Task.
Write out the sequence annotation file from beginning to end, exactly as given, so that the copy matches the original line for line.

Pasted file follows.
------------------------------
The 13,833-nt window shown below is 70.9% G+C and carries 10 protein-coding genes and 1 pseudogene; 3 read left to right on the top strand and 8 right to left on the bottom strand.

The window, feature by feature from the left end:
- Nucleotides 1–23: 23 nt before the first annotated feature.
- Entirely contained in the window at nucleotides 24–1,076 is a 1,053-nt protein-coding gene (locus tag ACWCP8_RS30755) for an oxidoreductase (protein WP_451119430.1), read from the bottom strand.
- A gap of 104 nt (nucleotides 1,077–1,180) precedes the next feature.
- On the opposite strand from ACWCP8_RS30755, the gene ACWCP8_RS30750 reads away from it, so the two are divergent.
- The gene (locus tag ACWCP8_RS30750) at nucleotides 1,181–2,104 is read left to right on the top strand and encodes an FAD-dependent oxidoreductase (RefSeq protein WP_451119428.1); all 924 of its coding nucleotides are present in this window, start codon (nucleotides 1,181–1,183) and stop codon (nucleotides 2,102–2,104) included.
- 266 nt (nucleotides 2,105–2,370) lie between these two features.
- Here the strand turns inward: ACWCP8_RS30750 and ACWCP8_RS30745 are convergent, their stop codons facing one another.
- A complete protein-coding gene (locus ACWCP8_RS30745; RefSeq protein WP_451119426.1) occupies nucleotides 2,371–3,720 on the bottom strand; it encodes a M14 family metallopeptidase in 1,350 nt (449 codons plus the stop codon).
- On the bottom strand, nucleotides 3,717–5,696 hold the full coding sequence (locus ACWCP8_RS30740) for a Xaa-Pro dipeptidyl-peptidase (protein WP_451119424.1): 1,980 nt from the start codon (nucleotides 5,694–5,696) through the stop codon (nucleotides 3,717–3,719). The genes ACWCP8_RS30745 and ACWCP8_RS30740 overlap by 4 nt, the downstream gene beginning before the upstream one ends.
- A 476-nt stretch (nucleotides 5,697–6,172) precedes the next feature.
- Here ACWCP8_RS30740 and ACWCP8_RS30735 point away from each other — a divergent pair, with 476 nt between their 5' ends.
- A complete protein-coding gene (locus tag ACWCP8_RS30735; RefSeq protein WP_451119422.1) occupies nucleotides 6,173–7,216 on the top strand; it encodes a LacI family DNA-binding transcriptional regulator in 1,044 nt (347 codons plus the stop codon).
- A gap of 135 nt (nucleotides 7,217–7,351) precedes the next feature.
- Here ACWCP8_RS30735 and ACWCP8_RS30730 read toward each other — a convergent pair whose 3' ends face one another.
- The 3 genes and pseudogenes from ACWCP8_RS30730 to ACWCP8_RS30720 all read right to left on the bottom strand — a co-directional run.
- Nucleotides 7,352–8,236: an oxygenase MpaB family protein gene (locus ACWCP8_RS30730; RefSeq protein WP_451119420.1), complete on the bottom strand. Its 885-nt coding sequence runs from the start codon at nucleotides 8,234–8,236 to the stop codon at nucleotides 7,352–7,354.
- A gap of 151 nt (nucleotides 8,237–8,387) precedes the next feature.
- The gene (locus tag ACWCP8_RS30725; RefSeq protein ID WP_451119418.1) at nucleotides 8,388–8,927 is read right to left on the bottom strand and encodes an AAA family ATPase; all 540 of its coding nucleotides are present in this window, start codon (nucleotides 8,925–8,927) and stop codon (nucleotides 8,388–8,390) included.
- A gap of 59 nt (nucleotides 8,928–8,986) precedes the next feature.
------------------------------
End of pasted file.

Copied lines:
The 13,833-nt window shown below is 70.9% G+C and carries 10 protein-coding genes and 1 pseudogene; 3 read left to right on the top strand and 8 right to left on the bottom strand.

The window, feature by feature from the left end:
- Nucleotides 1–23: 23 nt before the first annotated feature.
- Entirely contained in the window at nucleotides 24–1,076 is a 1,053-nt protein-coding gene (locus tag ACWCP8_RS30755) for an oxidoreductase (protein WP_451119430.1), read from the bottom strand.
- A gap of 104 nt (nucleotides 1,077–1,180) precedes the next feature.
- On the opposite strand from ACWCP8_RS30755, the gene ACWCP8_RS30750 reads away from it, so the two are divergent.
- The gene (locus tag ACWCP8_RS30750) at nucleotides 1,181–2,104 is read left to right on the top strand and encodes an FAD-dependent oxidoreductase (RefSeq protein WP_451119428.1); all 924 of its coding nucleotides are present in this window, start codon (nucleotides 1,181–1,183) and stop codon (nucleotides 2,102–2,104) included.
- 266 nt (nucleotides 2,105–2,370) lie between these two features.
- Here the strand turns inward: ACWCP8_RS30750 and ACWCP8_RS30745 are convergent, their stop codons facing one another.
- A complete protein-coding gene (locus ACWCP8_RS30745; RefSeq protein WP_451119426.1) occupies nucleotides 2,371–3,720 on the bottom strand; it encodes a M14 family metallopeptidase in 1,350 nt (449 codons plus the stop codon).
- On the bottom strand, nucleotides 3,717–5,696 hold the full coding sequence (locus ACWCP8_RS30740) for a Xaa-Pro dipeptidyl-peptidase (protein WP_451119424.1): 1,980 nt from the start codon (nucleotides 5,694–5,696) through the stop codon (nucleotides 3,717–3,719). The genes ACWCP8_RS30745 and ACWCP8_RS30740 overlap by 4 nt, the downstream gene beginning before the upstream one ends.
- A 476-nt stretch (nucleotides 5,697–6,172) precedes the next feature.
- Here ACWCP8_RS30740 and ACWCP8_RS30735 point away from each other — a divergent pair, with 476 nt between their 5' ends.
- A complete protein-coding gene (locus tag ACWCP8_RS30735; RefSeq protein WP_451119422.1) occupies nucleotides 6,173–7,216 on the top strand; it encodes a LacI family DNA-binding transcriptional regulator in 1,044 nt (347 codons plus the stop codon).
- A gap of 135 nt (nucleotides 7,217–7,351) precedes the next feature.
- Here ACWCP8_RS30735 and ACWCP8_RS30730 read toward each other — a convergent pair whose 3' ends face one another.
- The 3 genes and pseudogenes from ACWCP8_RS30730 to ACWCP8_RS30720 all read right to left on the bottom strand — a co-directional run.
- Nucleotides 7,352–8,236: an oxygenase MpaB family protein gene (locus ACWCP8_RS30730; RefSeq protein WP_451119420.1), complete on the bottom strand. Its 885-nt coding sequence runs from the start codon at nucleotides 8,234–8,236 to the stop codon at nucleotides 7,352–7,354.
- A gap of 151 nt (nucleotides 8,237–8,387) precedes the next feature.
- The gene (locus tag ACWCP8_RS30725; RefSeq protein ID WP_451119418.1) at nucleotides 8,388–8,927 is read right to left on the bottom strand and encodes an AAA family ATPase; all 540 of its coding nucleotides are present in this window, start codon (nucleotides 8,925–8,927) and stop codon (nucleotides 8,388–8,390) included.
- A gap of 59 nt (nucleotides 8,928–8,986) precedes the next feature.